Section as You Go
Make one long parting along the middle of the top of your head and down to the top of your neck. Make another parting from the tip of one ear to the other. Apply bleach to the partings. Start with one of the front quarters and using the point of a tail comb lift a thin section of hair from the corner of the two partings. Paint on bleach to the root area and put the hair back out of the way. Continue working like this until you reach the hair around your face. Move all the sections back and continue in the same way on the other three quarters. There are further details on this technique in the beginner’s guide to bleaching.

You can use these methods when dyeing your re-growth with bleach or permanent colour.

Bleaching Re-growth on short hair
Short hair is easier to do because there isn’t the problem of long hair getting in the way.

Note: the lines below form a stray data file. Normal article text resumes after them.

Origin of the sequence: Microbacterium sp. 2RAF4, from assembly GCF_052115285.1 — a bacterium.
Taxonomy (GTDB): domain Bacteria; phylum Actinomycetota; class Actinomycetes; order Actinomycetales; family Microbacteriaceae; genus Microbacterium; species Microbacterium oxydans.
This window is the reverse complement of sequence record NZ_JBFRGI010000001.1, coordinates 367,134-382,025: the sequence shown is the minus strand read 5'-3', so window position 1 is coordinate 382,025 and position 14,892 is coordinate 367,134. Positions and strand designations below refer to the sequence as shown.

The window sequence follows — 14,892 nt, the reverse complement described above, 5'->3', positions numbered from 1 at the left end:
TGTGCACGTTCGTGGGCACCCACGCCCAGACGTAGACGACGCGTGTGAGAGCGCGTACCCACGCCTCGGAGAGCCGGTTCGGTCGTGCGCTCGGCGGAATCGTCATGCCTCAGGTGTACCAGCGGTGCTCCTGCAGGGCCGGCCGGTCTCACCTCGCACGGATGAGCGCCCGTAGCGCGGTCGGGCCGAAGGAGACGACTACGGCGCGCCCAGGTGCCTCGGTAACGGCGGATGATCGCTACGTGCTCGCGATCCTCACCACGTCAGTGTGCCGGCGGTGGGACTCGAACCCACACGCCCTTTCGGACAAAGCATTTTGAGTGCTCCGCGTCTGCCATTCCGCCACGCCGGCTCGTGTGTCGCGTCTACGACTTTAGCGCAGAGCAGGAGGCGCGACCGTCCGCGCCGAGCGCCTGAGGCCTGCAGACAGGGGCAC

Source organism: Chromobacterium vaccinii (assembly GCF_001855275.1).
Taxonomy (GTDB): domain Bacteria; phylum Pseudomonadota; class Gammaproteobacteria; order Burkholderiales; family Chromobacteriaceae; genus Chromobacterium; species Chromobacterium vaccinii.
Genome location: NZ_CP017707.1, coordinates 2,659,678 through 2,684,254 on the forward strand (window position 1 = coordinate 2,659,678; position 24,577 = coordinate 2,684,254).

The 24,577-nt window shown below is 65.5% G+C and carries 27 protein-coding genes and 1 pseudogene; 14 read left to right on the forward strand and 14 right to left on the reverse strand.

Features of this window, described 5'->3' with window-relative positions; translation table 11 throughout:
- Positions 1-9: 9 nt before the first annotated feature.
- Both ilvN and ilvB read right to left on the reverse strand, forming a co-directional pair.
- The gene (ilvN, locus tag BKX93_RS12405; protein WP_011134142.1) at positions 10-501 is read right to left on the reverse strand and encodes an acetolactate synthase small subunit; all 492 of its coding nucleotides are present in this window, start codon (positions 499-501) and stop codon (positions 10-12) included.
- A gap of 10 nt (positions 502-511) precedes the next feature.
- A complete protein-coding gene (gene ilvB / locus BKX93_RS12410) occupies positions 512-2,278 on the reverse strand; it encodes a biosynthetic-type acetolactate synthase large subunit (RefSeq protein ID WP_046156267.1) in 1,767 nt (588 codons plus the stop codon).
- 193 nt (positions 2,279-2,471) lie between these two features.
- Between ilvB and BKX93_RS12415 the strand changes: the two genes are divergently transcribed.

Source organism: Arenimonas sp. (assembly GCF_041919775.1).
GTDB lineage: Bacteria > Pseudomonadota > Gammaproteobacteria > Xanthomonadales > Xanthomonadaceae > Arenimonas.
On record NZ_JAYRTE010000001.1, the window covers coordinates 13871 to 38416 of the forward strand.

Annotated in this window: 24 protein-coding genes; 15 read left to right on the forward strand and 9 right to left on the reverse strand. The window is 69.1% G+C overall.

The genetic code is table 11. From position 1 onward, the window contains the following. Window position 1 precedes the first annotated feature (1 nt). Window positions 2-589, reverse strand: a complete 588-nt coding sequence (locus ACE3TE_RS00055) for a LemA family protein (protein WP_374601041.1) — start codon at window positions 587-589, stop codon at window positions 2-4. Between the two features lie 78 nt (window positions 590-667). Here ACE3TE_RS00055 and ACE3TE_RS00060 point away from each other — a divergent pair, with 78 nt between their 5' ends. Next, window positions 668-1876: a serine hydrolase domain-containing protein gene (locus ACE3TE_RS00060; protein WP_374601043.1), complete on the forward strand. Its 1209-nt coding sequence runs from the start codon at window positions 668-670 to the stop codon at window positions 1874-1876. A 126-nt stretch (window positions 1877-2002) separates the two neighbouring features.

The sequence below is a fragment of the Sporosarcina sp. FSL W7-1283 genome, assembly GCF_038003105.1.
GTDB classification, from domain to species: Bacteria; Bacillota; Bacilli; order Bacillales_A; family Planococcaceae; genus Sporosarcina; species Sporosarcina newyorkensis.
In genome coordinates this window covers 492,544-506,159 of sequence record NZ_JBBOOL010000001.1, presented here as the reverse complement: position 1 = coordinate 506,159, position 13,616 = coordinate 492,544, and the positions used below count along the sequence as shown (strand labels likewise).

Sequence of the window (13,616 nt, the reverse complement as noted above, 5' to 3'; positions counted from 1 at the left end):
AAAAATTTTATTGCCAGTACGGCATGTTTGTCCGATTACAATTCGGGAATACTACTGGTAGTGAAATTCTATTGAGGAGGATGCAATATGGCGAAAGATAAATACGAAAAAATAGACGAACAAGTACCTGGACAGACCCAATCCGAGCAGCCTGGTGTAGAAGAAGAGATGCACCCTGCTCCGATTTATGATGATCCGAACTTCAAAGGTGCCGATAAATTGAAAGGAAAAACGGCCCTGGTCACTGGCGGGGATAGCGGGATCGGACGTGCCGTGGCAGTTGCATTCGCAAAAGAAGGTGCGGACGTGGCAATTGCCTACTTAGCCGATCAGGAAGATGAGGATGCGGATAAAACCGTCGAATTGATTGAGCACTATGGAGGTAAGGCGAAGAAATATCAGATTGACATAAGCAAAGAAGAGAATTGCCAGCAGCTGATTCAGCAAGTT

My method for doing roots on short hair is as follows:
Spike the hair out from the head all over. Starting at the crown apply the bleach with the use of a tint brush to the roots and work out radially from there. Make sure you get both sides of each section of hair with bleach. Finish off at the front and sides as this hair usually takes less time to bleach. Use the pointy end of the tint brush to poke through the hair checking for missed bits. (Behind the ears and the nape of the neck usually get forgotten).
Check every 5-10 mins until it’s the right shade and then shampoo out.

Comments

  • this was really helpful, i've always dyed my non-bleached hair, but have been wandering, since i'm waiting for my blue dye to arrive, i'm going to bleach myhair before dying, so i wondered how to do roots when they'll regrow thanks Report Comment
  • Well, usually by the time your roots need touched up your colour also needs refreshed so what I do is bleach the regrowth, shampoo out the bleach, towel dry my hair, apply the colour and rinse. You'll find that even if the blue is still strong that shampooing out the bleach will draw a lot of the colour out so be prepared to redye your whole hair. Report Comment